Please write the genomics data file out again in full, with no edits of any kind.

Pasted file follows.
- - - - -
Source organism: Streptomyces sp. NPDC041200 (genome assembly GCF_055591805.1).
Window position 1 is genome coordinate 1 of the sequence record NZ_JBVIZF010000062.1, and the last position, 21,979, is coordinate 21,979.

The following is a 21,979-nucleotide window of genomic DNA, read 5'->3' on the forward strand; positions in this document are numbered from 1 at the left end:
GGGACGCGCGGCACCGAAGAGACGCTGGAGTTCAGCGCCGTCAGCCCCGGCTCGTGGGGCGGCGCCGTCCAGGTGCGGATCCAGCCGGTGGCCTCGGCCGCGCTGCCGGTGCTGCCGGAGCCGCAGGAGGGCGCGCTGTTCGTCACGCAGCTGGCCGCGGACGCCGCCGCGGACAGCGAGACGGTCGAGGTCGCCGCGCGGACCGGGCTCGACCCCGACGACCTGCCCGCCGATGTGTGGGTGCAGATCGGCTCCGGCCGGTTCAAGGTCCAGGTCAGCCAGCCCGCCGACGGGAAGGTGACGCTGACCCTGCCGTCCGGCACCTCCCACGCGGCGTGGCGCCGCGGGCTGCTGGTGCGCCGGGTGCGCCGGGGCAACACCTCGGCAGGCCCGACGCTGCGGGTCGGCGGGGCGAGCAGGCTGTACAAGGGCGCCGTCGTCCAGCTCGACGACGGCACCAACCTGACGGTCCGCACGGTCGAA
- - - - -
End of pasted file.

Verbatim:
Source organism: Streptomyces sp. NPDC041200 (genome assembly GCF_055591805.1).
Window position 1 is genome coordinate 1 of the sequence record NZ_JBVIZF010000062.1, and the last position, 21,979, is coordinate 21,979.

The following is a 21,979-nucleotide window of genomic DNA, read 5'->3' on the forward strand; positions in this document are numbered from 1 at the left end:
GGGACGCGCGGCACCGAAGAGACGCTGGAGTTCAGCGCCGTCAGCCCCGGCTCGTGGGGCGGCGCCGTCCAGGTGCGGATCCAGCCGGTGGCCTCGGCCGCGCTGCCGGTGCTGCCGGAGCCGCAGGAGGGCGCGCTGTTCGTCACGCAGCTGGCCGCGGACGCCGCCGCGGACAGCGAGACGGTCGAGGTCGCCGCGCGGACCGGGCTCGACCCCGACGACCTGCCCGCCGATGTGTGGGTGCAGATCGGCTCCGGCCGGTTCAAGGTCCAGGTCAGCCAGCCCGCCGACGGGAAGGTGACGCTGACCCTGCCGTCCGGCACCTCCCACGCGGCGTGGCGCCGCGGGCTGCTGGTGCGCCGGGTGCGCCGGGGCAACACCTCGGCAGGCCCGACGCTGCGGGTCGGCGGGGCGAGCAGGCTGTACAAGGGCGCCGTCGTCCAGCTCGACGACGGCACCAACCTGACGGTCCGCACGGTCGAA